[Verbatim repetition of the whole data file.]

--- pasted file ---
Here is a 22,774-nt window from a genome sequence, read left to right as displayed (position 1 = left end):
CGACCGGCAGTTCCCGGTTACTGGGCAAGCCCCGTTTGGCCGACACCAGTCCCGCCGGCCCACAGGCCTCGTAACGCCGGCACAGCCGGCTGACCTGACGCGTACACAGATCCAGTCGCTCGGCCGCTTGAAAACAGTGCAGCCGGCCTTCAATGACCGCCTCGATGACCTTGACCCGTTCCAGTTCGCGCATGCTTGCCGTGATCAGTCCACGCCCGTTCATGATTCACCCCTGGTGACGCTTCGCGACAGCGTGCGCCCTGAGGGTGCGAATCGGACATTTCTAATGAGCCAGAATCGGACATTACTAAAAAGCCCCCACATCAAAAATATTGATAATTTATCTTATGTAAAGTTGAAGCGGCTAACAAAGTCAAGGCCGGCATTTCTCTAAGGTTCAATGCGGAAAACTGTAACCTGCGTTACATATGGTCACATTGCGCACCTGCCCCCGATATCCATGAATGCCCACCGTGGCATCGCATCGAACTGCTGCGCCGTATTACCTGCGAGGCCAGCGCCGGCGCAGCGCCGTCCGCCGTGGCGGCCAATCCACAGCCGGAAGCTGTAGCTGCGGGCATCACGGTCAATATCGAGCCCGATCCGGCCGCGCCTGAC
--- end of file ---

Here is a 22,774-nt window from a genome sequence, read left to right as displayed (position 1 = left end):
CGACCGGCAGTTCCCGGTTACTGGGCAAGCCCCGTTTGGCCGACACCAGTCCCGCCGGCCCACAGGCCTCGTAACGCCGGCACAGCCGGCTGACCTGACGCGTACACAGATCCAGTCGCTCGGCCGCTTGAAAACAGTGCAGCCGGCCTTCAATGACCGCCTCGATGACCTTGACCCGTTCCAGTTCGCGCATGCTTGCCGTGATCAGTCCACGCCCGTTCATGATTCACCCCTGGTGACGCTTCGCGACAGCGTGCGCCCTGAGGGTGCGAATCGGACATTTCTAATGAGCCAGAATCGGACATTACTAAAAAGCCCCCACATCAAAAATATTGATAATTTATCTTATGTAAAGTTGAAGCGGCTAACAAAGTCAAGGCCGGCATTTCTCTAAGGTTCAATGCGGAAAACTGTAACCTGCGTTACATATGGTCACATTGCGCACCTGCCCCCGATATCCATGAATGCCCACCGTGGCATCGCATCGAACTGCTGCGCCGTATTACCTGCGAGGCCAGCGCCGGCGCAGCGCCGTCCGCCGTGGCGGCCAATCCACAGCCGGAAGCTGTAGCTGCGGGCATCACGGTCAATATCGAGCCCGATCCGGCCGCGCCTGAC